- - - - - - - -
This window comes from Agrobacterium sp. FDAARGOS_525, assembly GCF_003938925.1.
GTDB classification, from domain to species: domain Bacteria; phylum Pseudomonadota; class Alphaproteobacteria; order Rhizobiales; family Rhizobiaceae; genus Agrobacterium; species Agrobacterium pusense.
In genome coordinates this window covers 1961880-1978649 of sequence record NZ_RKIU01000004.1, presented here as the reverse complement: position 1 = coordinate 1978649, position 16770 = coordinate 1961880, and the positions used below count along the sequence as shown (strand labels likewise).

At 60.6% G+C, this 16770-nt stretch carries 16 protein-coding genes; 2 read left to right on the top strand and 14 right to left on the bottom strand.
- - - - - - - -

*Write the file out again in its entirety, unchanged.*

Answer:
This window comes from Agrobacterium sp. FDAARGOS_525, assembly GCF_003938925.1.
GTDB classification, from domain to species: domain Bacteria; phylum Pseudomonadota; class Alphaproteobacteria; order Rhizobiales; family Rhizobiaceae; genus Agrobacterium; species Agrobacterium pusense.
In genome coordinates this window covers 1961880-1978649 of sequence record NZ_RKIU01000004.1, presented here as the reverse complement: position 1 = coordinate 1978649, position 16770 = coordinate 1961880, and the positions used below count along the sequence as shown (strand labels likewise).

At 60.6% G+C, this 16770-nt stretch carries 16 protein-coding genes; 2 read left to right on the top strand and 14 right to left on the bottom strand.